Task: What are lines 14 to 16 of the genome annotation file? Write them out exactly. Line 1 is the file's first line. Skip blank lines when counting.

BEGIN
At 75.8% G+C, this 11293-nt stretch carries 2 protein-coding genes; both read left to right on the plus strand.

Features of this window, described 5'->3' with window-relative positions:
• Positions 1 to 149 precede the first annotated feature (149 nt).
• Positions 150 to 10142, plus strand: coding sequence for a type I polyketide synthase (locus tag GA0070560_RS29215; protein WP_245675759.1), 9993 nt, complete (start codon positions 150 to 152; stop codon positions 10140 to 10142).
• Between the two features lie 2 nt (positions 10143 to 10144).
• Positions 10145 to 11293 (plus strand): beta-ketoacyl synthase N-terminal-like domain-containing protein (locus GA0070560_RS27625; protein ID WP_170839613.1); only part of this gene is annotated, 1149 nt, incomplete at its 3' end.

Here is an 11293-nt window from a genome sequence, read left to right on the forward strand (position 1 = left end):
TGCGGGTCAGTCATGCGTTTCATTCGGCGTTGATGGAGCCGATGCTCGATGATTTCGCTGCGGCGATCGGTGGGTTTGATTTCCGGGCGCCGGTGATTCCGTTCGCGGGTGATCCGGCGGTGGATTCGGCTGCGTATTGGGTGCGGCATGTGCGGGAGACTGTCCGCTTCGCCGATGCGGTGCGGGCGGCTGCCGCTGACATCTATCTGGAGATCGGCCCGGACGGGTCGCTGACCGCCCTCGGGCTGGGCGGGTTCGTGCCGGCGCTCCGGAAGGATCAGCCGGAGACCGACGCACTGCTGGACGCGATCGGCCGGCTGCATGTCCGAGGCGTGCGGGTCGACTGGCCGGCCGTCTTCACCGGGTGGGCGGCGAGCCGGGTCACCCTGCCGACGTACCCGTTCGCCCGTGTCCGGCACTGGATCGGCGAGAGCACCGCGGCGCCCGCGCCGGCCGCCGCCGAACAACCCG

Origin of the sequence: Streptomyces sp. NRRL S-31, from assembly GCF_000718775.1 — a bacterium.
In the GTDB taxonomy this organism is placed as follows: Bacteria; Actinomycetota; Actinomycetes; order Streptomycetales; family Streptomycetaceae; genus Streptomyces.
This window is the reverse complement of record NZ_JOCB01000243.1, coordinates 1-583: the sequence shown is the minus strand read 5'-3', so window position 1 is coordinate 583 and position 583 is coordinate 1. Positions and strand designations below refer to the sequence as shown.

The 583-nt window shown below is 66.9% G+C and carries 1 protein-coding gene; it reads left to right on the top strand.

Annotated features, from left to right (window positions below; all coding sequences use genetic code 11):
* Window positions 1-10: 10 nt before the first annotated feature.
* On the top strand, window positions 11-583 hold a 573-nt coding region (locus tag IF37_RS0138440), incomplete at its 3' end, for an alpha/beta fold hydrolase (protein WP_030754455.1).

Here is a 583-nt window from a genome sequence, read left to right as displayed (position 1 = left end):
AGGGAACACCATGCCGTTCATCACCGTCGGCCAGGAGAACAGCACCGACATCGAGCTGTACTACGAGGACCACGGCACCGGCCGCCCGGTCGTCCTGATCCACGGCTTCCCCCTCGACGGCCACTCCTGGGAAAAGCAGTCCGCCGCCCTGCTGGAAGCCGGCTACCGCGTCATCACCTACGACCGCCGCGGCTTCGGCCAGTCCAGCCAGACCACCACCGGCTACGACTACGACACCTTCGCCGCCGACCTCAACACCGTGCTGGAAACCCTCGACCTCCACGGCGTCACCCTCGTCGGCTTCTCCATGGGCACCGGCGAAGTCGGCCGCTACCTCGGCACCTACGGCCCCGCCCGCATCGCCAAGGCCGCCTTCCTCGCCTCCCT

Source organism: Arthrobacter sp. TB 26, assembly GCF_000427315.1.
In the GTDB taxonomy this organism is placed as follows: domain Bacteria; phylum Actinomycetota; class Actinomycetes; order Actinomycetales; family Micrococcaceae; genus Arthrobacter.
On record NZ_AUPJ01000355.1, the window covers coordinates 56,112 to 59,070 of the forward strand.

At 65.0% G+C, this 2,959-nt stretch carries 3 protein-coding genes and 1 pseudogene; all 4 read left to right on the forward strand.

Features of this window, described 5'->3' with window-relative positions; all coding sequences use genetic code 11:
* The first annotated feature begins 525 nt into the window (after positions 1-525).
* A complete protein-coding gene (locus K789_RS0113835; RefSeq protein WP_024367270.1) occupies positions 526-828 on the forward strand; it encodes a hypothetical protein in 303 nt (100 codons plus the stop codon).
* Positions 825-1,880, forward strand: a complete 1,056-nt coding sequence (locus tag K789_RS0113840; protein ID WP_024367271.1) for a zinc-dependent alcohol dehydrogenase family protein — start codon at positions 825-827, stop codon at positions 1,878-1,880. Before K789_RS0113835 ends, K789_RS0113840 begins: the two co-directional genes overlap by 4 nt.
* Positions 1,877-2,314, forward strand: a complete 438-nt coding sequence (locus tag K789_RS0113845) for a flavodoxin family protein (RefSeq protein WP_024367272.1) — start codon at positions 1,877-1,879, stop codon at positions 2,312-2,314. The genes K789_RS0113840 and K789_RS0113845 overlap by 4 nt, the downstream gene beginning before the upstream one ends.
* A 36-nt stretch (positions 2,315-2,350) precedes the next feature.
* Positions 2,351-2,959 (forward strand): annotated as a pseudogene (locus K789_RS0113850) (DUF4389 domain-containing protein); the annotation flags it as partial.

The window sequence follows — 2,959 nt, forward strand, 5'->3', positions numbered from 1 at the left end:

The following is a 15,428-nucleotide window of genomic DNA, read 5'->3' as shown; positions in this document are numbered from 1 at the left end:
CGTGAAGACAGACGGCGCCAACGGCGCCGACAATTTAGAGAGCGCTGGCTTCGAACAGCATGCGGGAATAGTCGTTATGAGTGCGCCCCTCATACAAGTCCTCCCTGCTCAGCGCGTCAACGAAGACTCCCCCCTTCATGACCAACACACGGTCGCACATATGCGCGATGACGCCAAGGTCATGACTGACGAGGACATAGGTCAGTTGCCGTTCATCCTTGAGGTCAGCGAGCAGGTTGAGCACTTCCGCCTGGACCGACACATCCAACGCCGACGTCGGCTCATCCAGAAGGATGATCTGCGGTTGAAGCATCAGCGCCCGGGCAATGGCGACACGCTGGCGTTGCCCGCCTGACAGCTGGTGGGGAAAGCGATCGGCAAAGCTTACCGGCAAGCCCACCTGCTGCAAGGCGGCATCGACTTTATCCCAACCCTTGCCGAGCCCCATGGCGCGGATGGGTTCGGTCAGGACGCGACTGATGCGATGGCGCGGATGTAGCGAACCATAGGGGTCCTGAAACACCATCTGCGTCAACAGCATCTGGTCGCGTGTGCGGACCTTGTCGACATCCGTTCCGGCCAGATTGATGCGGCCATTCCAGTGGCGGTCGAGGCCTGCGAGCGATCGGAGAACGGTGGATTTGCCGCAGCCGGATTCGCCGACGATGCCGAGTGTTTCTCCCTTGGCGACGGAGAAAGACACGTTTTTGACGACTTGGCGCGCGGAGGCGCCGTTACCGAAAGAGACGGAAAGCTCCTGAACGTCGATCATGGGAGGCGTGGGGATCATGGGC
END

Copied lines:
* Window positions 1-10: 10 nt before the first annotated feature.
* On the top strand, window positions 11-583 hold a 573-nt coding region (locus tag IF37_RS0138440), incomplete at its 3' end, for an alpha/beta fold hydrolase (protein WP_030754455.1).

Here is a 583-nt window from a genome sequence, read left to right as displayed (position 1 = left end):